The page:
Originally posted on http://www.vmware.com

April 14, 2022 Update: A new advisory from the Department of Energy, the Cybersecurity and Infrastructure Security Agency, the National Security Agency, and the Federal Bureau of Investigation warns of potential attacks on critical infrastructure following the discovery that advanced persistent threat (APT) actors have exhibited the capability to gain full system access to multiple industrial control systems (ICS) and supervisory control and data acquisition (SCADA) devices. VMware encourages all critical infrastructure operators to review this advisory, as well as the guidance below, for hardening their ICS/SCADA devices and preventing cyber attacks.

Since the Colonial Pipeline attack last year, we have known that additional cyberattacks targeting the energy sector were likely. Against the backdrop of today’s geopolitical crisis, however, VMware believes that all critical infrastructure providers should operate under the assumption that targeted attacks using destructive malware are imminent. Securing internet-facing systems and testing incident response readiness should be top priorities. 

Given the massive global pushback on the Russian government – from sanctions and corporate exits to a U.S. ban on Russian energy imports – threat actors who stand to benefit from supporting Russian government interests may be emboldened to focus their attacks on critical sectors such as energy, utilities and other infrastructure. And while Russian-affiliated actors have deployed destructive malware mostly against Ukrainian infrastructure thus far, we believe the threat is not contained to that region. At a White House briefing on Monday, Deputy National Security Adviser for Cyber and Emerging Technology Anne Neuberger stated that Russia “is exploring options for potential cyberattacks on critical infrastructure in the United States.” The Biden administration also published a statement urging businesses to take added precautions.

15 Necessary Actions for Preventing Cyber Attacks

The WhisperGate and HermeticWiper attacks in January and February are examples of why organizations in critical infrastructure sectors should immediately focus on mitigations that prioritize remote access vulnerabilities and outdated systems and software, as well as readiness for response at all levels, including operational response.  

Below are the immediate actions recommended to bolster critical infrastructure defenses against cyberattacks, including remote access and network mitigations. A defense in depth approach is essential in targeted attack scenarios.  

  • Require multi-factor authentication for all remote access to the OT network, including from the IT network and external networks.  
  • Limit remote access to users with a verified need.  
  • Audit networks for systems using remote access services. Close unneeded network ports associated with remote access services. 
  • Enable logging for all remote access technologies and audit the logs regularly to identify any instances of unauthorized access.  
  • Reduce the time remote access services are running by using manual start and stop features in place of always-activated unattended access.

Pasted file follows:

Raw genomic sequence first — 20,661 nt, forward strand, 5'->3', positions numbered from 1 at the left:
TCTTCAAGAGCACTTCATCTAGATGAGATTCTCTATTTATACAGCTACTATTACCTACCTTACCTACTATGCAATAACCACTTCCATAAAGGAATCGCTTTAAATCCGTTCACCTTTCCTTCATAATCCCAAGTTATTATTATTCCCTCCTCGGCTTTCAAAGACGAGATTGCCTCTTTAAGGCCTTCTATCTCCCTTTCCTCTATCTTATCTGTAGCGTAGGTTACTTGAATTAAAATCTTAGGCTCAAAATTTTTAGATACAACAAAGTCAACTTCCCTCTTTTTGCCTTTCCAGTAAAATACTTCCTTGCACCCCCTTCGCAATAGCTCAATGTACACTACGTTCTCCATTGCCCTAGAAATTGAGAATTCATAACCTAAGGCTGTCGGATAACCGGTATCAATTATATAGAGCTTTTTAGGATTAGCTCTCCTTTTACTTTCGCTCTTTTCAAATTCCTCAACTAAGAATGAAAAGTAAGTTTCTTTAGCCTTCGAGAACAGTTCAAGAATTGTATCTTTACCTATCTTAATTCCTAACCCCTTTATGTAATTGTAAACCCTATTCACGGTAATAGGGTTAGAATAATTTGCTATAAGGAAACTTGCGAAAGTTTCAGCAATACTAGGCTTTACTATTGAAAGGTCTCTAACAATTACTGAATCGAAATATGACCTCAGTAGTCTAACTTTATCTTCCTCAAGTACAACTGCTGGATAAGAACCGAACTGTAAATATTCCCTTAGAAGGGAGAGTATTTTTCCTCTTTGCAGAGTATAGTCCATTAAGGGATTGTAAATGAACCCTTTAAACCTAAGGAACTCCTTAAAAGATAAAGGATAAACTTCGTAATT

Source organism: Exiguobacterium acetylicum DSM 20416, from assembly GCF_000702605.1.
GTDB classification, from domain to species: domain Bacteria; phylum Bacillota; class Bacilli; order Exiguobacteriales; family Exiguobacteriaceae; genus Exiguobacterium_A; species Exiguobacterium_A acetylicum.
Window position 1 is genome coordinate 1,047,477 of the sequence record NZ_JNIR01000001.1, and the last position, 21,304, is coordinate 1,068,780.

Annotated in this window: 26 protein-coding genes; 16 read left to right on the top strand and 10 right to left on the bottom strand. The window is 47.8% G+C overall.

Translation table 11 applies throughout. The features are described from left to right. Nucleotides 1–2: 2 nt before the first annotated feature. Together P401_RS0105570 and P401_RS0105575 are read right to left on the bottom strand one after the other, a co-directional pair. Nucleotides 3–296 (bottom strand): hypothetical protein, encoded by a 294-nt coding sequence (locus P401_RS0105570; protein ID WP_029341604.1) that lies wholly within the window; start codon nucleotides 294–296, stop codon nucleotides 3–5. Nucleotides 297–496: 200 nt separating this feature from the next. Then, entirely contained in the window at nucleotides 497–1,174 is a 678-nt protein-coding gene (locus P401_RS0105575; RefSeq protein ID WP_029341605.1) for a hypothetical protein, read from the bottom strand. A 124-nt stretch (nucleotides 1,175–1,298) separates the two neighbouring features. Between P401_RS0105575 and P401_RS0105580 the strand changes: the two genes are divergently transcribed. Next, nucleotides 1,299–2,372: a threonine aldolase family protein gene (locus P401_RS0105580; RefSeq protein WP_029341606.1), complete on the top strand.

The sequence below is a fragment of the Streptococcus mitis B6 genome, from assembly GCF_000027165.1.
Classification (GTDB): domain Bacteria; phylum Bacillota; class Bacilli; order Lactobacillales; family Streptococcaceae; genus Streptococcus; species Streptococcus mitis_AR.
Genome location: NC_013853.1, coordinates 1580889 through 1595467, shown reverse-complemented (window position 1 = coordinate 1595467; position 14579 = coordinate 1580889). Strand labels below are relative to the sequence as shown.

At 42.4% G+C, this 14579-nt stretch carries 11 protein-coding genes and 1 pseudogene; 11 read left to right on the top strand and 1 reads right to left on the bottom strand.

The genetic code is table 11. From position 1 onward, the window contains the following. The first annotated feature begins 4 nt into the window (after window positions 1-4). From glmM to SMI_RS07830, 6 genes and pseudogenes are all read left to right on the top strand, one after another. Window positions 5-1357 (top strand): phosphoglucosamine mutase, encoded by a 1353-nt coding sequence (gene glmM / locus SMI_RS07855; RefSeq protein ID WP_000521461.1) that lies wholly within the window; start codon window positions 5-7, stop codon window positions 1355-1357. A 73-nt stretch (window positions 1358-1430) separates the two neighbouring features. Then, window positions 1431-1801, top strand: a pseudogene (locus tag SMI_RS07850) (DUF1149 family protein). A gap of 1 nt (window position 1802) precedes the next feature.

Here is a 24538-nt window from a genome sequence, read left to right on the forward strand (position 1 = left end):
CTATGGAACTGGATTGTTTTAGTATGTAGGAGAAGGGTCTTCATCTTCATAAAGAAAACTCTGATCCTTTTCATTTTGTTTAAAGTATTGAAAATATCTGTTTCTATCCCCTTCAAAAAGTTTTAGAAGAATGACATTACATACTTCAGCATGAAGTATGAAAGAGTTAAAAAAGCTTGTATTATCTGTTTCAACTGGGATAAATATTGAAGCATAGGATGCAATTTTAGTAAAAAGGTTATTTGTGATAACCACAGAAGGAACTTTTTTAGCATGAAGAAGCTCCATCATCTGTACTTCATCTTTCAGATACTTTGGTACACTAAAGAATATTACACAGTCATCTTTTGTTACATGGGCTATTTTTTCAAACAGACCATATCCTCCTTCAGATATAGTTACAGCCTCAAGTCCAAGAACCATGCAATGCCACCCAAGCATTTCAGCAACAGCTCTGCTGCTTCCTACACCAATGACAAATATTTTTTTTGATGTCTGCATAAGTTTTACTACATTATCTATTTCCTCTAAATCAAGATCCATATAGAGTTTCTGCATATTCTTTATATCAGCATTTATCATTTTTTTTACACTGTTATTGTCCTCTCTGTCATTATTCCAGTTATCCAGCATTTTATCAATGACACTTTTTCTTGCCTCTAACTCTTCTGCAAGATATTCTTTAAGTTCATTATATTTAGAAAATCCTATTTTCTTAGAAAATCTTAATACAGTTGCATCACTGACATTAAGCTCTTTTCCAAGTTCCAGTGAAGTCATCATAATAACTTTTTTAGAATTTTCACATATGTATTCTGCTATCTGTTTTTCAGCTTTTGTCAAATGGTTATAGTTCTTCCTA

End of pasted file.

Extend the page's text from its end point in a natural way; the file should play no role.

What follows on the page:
• When configuring access control for a host, utilize custom settings to limit the access a remote party can attempt to acquire.  
  • Deploy application control in high enforcement.
  • Expand threat hunting with specific focus on the TTPs associated with Sandworm; APT28, APT 29 and Turla.  
  • Apply just in time administration. 
  • Implement and ensure robust network segmentation between IT and OT networks to limit the ability of malicious cyber actors to pivot to the OT network after compromising the IT network. Consider demilitarized zones (DMZs), firewalls, jump servers, and other methods to prevent unregulated communication between the IT and OT networks.  
  • Develop/update network maps to ensure a full accounting of all equipment connected to the network. Any equipment that is not required to conduct operations should be removed from networks to reduce the exploitable attack surface.  

Readiness and incident response   

  • Test the viability of your backups. 
  • Ensure the organization’s emergency response plan considers the full range of potential impacts that cyberattacks pose to operations, including loss or manipulation of view, loss or manipulation of control, and threats to safety.
  • Account for third parties with legitimate need for OT network access, including engineers and vendors.
  • Review, test, and update the emergency response plan annually. 
  • Exercise the ability to fail over to alternate control systems, including manual operation while assuming degraded electronic communications.  
  • Execute tabletop exercises that incorporate loss of visibility and control scenarios so employees gain decision-making experience in likely scenarios. 

As we’ve noted in our annual security outlook reports, the energy/utilities and government sectors become more susceptible to attacks, including ransomware, as geopolitical tensions rise. When destruction, and not just monetary gain, is the objective, however, it’s important to understand that the most damage is often done post-infection, not in the initial phases of a ransomware attack. Learn the four best practices recommended by VMware’s Threat Analysis Unit for protecting against ransomware and visit VMware’s Ransomware Resource Center for additional guidance. Finally, as geopolitical tension continues to manifest in cyberspace, review the best practices and planning strategies for preventing cyber attacks included in CISA’s unprecedented warning regarding imminent destructive cyberattacks from Russia.